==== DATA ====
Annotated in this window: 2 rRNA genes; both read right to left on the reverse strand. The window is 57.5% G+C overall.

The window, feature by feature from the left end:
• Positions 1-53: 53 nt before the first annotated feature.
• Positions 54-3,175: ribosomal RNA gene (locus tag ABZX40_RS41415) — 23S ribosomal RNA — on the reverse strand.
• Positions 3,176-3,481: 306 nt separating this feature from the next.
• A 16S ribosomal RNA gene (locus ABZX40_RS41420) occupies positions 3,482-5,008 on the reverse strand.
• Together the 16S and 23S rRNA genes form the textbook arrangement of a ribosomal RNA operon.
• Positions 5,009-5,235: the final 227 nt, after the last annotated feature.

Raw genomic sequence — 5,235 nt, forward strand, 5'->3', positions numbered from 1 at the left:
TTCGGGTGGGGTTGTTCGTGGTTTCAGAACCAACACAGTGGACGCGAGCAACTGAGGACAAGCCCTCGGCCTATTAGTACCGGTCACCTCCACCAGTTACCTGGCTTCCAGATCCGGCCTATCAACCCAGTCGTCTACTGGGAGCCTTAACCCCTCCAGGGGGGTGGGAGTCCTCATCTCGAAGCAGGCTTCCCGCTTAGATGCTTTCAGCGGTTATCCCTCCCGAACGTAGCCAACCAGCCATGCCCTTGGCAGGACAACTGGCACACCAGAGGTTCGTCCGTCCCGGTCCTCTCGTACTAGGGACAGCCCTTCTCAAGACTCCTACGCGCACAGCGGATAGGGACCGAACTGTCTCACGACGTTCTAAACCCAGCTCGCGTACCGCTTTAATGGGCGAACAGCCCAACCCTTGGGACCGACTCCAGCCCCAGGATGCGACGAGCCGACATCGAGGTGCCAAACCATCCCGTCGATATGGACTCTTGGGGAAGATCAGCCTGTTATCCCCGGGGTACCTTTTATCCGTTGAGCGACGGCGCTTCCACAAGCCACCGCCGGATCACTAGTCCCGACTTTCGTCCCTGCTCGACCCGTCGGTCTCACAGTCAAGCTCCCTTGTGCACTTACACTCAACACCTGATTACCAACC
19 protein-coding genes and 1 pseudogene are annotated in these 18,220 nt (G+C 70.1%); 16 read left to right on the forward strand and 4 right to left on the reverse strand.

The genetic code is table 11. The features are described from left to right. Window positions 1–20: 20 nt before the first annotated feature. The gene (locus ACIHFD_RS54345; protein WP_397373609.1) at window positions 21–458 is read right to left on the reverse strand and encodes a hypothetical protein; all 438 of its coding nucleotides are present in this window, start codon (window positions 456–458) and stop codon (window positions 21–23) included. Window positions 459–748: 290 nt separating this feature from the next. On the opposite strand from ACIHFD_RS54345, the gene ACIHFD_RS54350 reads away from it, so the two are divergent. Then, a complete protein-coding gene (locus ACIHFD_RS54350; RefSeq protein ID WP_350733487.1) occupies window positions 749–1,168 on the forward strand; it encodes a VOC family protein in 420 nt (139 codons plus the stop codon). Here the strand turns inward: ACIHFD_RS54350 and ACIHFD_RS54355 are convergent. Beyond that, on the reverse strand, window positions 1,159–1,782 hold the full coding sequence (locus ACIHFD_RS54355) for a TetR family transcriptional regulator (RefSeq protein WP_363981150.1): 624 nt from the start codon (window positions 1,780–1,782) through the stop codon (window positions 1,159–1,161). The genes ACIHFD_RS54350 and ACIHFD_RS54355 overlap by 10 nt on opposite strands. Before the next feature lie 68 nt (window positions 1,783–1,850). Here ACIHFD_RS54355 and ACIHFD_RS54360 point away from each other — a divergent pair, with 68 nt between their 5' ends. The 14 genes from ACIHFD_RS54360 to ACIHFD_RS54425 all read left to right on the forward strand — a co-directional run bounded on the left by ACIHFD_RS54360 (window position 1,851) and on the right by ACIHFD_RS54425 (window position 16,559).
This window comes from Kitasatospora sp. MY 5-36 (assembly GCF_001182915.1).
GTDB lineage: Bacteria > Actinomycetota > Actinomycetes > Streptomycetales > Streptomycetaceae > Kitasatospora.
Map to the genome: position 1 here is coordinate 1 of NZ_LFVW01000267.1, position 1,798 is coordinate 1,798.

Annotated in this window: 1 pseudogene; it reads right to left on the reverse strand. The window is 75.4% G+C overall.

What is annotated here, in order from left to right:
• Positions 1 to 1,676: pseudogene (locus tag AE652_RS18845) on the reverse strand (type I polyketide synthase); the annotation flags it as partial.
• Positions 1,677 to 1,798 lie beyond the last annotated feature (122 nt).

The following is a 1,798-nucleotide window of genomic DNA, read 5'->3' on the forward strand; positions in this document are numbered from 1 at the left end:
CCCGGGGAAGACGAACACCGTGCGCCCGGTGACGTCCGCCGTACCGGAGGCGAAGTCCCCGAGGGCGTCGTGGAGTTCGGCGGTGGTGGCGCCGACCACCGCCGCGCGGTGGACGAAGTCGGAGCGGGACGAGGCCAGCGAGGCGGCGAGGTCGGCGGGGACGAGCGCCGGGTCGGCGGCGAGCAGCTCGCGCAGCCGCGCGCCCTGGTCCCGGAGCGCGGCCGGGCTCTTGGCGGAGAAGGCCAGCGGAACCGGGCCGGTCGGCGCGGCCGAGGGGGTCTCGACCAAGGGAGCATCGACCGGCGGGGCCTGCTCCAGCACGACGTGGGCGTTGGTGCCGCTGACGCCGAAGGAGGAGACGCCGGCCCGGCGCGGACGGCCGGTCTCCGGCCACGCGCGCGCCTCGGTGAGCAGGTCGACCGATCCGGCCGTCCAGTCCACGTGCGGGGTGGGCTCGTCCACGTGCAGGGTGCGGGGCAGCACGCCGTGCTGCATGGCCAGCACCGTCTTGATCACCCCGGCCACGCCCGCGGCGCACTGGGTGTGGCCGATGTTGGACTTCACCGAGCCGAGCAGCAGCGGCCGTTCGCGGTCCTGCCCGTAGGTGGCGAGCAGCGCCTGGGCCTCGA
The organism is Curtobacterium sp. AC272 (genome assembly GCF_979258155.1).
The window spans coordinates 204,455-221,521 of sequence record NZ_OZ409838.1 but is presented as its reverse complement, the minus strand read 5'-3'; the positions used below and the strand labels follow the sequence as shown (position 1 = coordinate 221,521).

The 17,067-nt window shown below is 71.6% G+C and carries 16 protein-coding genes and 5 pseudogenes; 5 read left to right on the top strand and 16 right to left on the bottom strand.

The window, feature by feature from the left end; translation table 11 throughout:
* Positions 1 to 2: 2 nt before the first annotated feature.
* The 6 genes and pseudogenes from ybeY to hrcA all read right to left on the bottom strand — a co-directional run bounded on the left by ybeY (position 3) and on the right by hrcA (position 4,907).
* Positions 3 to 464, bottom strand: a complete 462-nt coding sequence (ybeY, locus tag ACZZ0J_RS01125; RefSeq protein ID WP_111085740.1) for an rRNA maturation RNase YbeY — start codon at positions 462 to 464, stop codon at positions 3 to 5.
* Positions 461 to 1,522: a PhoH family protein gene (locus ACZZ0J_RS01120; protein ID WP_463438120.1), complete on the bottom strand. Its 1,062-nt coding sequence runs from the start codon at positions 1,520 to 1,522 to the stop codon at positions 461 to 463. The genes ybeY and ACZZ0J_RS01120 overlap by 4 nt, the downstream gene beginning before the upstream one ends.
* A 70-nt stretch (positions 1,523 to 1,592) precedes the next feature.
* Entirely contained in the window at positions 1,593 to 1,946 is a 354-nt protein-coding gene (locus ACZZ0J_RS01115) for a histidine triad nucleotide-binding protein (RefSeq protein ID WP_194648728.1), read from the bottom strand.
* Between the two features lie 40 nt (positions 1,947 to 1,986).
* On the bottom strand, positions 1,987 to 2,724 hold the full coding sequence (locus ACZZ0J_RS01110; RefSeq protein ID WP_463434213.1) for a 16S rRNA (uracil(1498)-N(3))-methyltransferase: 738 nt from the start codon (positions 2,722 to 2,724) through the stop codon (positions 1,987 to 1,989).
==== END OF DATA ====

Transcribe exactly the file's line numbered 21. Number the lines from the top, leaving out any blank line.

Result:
CCCGGGGAAGACGAACACCGTGCGCCCGGTGACGTCCGCCGTACCGGAGGCGAAGTCCCCGAGGGCGTCGTGGAGTTCGGCGGTGGTGGCGCCGACCACCGCCGCGCGGTGGACGAAGTCGGAGCGGGACGAGGCCAGCGAGGCGGCGAGGTCGGCGGGGACGAGCGCCGGGTCGGCGGCGAGCAGCTCGCGCAGCCGCGCGCCCTGGTCCCGGAGCGCGGCCGGGCTCTTGGCGGAGAAGGCCAGCGGAACCGGGCCGGTCGGCGCGGCCGAGGGGGTCTCGACCAAGGGAGCATCGACCGGCGGGGCCTGCTCCAGCACGACGTGGGCGTTGGTGCCGCTGACGCCGAAGGAGGAGACGCCGGCCCGGCGCGGACGGCCGGTCTCCGGCCACGCGCGCGCCTCGGTGAGCAGGTCGACCGATCCGGCCGTCCAGTCCACGTGCGGGGTGGGCTCGTCCACGTGCAGGGTGCGGGGCAGCACGCCGTGCTGCATGGCCAGCACCGTCTTGATCACCCCGGCCACGCCCGCGGCGCACTGGGTGTGGCCGATGTTGGACTTCACCGAGCCGAGCAGCAGCGGCCGTTCGCGGTCCTGCCCGTAGGTGGCGAGCAGCGCCTGGGCCTCGA